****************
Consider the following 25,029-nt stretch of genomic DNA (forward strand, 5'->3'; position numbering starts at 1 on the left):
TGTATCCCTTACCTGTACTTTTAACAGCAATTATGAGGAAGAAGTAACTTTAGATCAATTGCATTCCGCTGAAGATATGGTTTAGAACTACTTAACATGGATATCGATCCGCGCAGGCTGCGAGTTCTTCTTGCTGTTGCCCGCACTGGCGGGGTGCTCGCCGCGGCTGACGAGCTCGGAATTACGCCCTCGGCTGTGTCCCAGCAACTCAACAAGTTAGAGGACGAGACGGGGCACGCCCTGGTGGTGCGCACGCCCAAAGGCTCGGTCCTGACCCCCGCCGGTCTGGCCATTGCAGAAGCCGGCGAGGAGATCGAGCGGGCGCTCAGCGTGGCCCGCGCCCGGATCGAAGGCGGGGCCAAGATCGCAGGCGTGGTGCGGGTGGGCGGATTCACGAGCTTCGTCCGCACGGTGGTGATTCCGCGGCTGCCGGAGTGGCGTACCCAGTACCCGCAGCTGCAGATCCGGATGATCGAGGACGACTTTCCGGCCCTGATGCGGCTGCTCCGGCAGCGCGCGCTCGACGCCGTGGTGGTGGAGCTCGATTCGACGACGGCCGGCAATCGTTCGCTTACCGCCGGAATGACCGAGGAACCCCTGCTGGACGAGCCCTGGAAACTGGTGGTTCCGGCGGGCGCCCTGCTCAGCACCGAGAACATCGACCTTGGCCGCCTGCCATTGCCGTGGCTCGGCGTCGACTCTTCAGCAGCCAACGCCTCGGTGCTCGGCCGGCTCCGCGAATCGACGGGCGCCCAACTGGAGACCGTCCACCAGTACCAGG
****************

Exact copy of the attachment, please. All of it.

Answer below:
Consider the following 25,029-nt stretch of genomic DNA (forward strand, 5'->3'; position numbering starts at 1 on the left):
TGTATCCCTTACCTGTACTTTTAACAGCAATTATGAGGAAGAAGTAACTTTAGATCAATTGCATTCCGCTGAAGATATGGTTTAGAACTACTTAACATGGATATCGATCCGCGCAGGCTGCGAGTTCTTCTTGCTGTTGCCCGCACTGGCGGGGTGCTCGCCGCGGCTGACGAGCTCGGAATTACGCCCTCGGCTGTGTCCCAGCAACTCAACAAGTTAGAGGACGAGACGGGGCACGCCCTGGTGGTGCGCACGCCCAAAGGCTCGGTCCTGACCCCCGCCGGTCTGGCCATTGCAGAAGCCGGCGAGGAGATCGAGCGGGCGCTCAGCGTGGCCCGCGCCCGGATCGAAGGCGGGGCCAAGATCGCAGGCGTGGTGCGGGTGGGCGGATTCACGAGCTTCGTCCGCACGGTGGTGATTCCGCGGCTGCCGGAGTGGCGTACCCAGTACCCGCAGCTGCAGATCCGGATGATCGAGGACGACTTTCCGGCCCTGATGCGGCTGCTCCGGCAGCGCGCGCTCGACGCCGTGGTGGTGGAGCTCGATTCGACGACGGCCGGCAATCGTTCGCTTACCGCCGGAATGACCGAGGAACCCCTGCTGGACGAGCCCTGGAAACTGGTGGTTCCGGCGGGCGCCCTGCTCAGCACCGAGAACATCGACCTTGGCCGCCTGCCATTGCCGTGGCTCGGCGTCGACTCTTCAGCAGCCAACGCCTCGGTGCTCGGCCGGCTCCGCGAATCGACGGGCGCCCAACTGGAGACCGTCCACCAGTACCAGG